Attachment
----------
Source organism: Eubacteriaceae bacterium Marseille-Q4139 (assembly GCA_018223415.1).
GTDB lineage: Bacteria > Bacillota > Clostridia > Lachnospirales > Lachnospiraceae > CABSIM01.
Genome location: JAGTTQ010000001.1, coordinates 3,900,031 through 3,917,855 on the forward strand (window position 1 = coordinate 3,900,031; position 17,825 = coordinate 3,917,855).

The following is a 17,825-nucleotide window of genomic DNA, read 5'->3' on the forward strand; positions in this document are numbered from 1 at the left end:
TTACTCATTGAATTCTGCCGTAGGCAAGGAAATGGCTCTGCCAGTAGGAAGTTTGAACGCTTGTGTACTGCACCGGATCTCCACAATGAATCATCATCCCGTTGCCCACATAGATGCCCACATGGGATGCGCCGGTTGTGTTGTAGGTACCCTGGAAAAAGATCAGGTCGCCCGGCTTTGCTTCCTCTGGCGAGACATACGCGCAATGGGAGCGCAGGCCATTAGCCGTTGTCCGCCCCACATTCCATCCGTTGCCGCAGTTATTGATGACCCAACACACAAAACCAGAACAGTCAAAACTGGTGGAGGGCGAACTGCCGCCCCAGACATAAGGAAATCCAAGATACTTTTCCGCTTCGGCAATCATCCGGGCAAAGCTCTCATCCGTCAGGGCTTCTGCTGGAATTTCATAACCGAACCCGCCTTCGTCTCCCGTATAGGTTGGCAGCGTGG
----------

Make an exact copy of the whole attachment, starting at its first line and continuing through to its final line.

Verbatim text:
Source organism: Eubacteriaceae bacterium Marseille-Q4139 (assembly GCA_018223415.1).
GTDB lineage: Bacteria > Bacillota > Clostridia > Lachnospirales > Lachnospiraceae > CABSIM01.
Genome location: JAGTTQ010000001.1, coordinates 3,900,031 through 3,917,855 on the forward strand (window position 1 = coordinate 3,900,031; position 17,825 = coordinate 3,917,855).

The following is a 17,825-nucleotide window of genomic DNA, read 5'->3' on the forward strand; positions in this document are numbered from 1 at the left end:
TTACTCATTGAATTCTGCCGTAGGCAAGGAAATGGCTCTGCCAGTAGGAAGTTTGAACGCTTGTGTACTGCACCGGATCTCCACAATGAATCATCATCCCGTTGCCCACATAGATGCCCACATGGGATGCGCCGGTTGTGTTGTAGGTACCCTGGAAAAAGATCAGGTCGCCCGGCTTTGCTTCCTCTGGCGAGACATACGCGCAATGGGAGCGCAGGCCATTAGCCGTTGTCCGCCCCACATTCCATCCGTTGCCGCAGTTATTGATGACCCAACACACAAAACCAGAACAGTCAAAACTGGTGGAGGGCGAACTGCCGCCCCAGACATAAGGAAATCCAAGATACTTTTCCGCTTCGGCAATCATCCGGGCAAAGCTCTCATCCGTCAGGGCTTCTGCTGGAATTTCATAACCGAACCCGCCTTCGTCTCCCGTATAGGTTGGCAGCGTGG